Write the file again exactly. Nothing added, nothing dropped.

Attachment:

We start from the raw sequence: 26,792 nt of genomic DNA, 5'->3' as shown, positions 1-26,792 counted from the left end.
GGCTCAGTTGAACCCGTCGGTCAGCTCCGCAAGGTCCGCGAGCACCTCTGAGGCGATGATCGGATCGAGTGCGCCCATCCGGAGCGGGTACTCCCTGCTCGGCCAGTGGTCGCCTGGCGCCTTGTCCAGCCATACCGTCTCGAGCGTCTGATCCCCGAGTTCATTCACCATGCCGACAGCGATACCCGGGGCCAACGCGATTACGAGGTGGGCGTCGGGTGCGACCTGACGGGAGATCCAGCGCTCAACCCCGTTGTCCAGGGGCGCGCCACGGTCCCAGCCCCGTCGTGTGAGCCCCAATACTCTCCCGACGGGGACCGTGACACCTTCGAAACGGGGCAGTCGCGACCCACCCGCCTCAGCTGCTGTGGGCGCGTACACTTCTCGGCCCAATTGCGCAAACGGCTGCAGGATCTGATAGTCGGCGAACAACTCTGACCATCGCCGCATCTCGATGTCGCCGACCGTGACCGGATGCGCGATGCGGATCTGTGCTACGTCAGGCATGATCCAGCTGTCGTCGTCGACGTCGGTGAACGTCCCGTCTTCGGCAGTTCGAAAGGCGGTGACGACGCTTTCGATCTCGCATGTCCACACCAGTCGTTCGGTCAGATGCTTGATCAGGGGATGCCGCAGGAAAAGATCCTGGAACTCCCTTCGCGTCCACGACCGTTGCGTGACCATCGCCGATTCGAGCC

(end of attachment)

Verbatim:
We start from the raw sequence: 26,792 nt of genomic DNA, 5'->3' as shown, positions 1-26,792 counted from the left end.
GGCTCAGTTGAACCCGTCGGTCAGCTCCGCAAGGTCCGCGAGCACCTCTGAGGCGATGATCGGATCGAGTGCGCCCATCCGGAGCGGGTACTCCCTGCTCGGCCAGTGGTCGCCTGGCGCCTTGTCCAGCCATACCGTCTCGAGCGTCTGATCCCCGAGTTCATTCACCATGCCGACAGCGATACCCGGGGCCAACGCGATTACGAGGTGGGCGTCGGGTGCGACCTGACGGGAGATCCAGCGCTCAACCCCGTTGTCCAGGGGCGCGCCACGGTCCCAGCCCCGTCGTGTGAGCCCCAATACTCTCCCGACGGGGACCGTGACACCTTCGAAACGGGGCAGTCGCGACCCACCCGCCTCAGCTGCTGTGGGCGCGTACACTTCTCGGCCCAATTGCGCAAACGGCTGCAGGATCTGATAGTCGGCGAACAACTCTGACCATCGCCGCATCTCGATGTCGCCGACCGTGACCGGATGCGCGATGCGGATCTGTGCTACGTCAGGCATGATCCAGCTGTCGTCGTCGACGTCGGTGAACGTCCCGTCTTCGGCAGTTCGAAAGGCGGTGACGACGCTTTCGATCTCGCATGTCCACACCAGTCGTTCGGTCAGATGCTTGATCAGGGGATGCCGCAGGAAAAGATCCTGGAACTCCCTTCGCGTCCACGACCGTTGCGTGACCATCGCCGATTCGAGCC